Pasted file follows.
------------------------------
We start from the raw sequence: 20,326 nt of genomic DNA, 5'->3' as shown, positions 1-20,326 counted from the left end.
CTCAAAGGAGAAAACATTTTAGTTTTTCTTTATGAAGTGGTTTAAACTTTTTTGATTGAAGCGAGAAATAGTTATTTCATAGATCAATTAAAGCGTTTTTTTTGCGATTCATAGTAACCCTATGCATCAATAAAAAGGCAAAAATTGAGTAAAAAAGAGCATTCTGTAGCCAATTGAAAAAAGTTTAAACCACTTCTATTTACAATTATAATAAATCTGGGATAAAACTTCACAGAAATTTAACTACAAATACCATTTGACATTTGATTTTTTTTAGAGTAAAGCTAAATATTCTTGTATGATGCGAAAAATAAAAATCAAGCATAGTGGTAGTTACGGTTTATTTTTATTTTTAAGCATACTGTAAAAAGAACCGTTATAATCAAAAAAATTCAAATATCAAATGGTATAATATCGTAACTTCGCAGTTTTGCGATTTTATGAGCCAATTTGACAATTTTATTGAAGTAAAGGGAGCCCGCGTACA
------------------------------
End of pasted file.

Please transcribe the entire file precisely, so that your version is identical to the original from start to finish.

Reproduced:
We start from the raw sequence: 20,326 nt of genomic DNA, 5'->3' as shown, positions 1-20,326 counted from the left end.
CTCAAAGGAGAAAACATTTTAGTTTTTCTTTATGAAGTGGTTTAAACTTTTTTGATTGAAGCGAGAAATAGTTATTTCATAGATCAATTAAAGCGTTTTTTTTGCGATTCATAGTAACCCTATGCATCAATAAAAAGGCAAAAATTGAGTAAAAAAGAGCATTCTGTAGCCAATTGAAAAAAGTTTAAACCACTTCTATTTACAATTATAATAAATCTGGGATAAAACTTCACAGAAATTTAACTACAAATACCATTTGACATTTGATTTTTTTTAGAGTAAAGCTAAATATTCTTGTATGATGCGAAAAATAAAAATCAAGCATAGTGGTAGTTACGGTTTATTTTTATTTTTAAGCATACTGTAAAAAGAACCGTTATAATCAAAAAAATTCAAATATCAAATGGTATAATATCGTAACTTCGCAGTTTTGCGATTTTATGAGCCAATTTGACAATTTTATTGAAGTAAAGGGAGCCCGCGTACA